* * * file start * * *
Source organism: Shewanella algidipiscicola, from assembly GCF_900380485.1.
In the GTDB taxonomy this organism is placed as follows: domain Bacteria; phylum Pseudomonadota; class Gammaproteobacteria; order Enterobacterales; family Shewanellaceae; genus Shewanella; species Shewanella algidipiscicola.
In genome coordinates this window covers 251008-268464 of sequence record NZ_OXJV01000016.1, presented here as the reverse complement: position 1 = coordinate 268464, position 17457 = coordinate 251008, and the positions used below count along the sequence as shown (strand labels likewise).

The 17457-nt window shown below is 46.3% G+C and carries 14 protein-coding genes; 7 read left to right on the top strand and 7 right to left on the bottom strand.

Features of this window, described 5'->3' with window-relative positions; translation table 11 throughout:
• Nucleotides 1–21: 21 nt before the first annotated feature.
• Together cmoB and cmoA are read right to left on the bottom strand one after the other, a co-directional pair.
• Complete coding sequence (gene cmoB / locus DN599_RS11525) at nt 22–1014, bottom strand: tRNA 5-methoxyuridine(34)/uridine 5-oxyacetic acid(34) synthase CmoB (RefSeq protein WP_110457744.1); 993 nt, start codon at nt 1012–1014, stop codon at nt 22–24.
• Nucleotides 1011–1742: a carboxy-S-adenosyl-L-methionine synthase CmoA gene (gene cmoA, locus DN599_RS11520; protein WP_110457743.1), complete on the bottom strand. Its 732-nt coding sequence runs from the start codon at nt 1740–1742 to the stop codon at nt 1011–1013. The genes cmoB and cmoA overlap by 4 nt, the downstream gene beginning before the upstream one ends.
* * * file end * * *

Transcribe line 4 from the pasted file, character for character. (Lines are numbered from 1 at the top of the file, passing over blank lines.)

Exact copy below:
The 17457-nt window shown below is 46.3% G+C and carries 14 protein-coding genes; 7 read left to right on the top strand and 7 right to left on the bottom strand.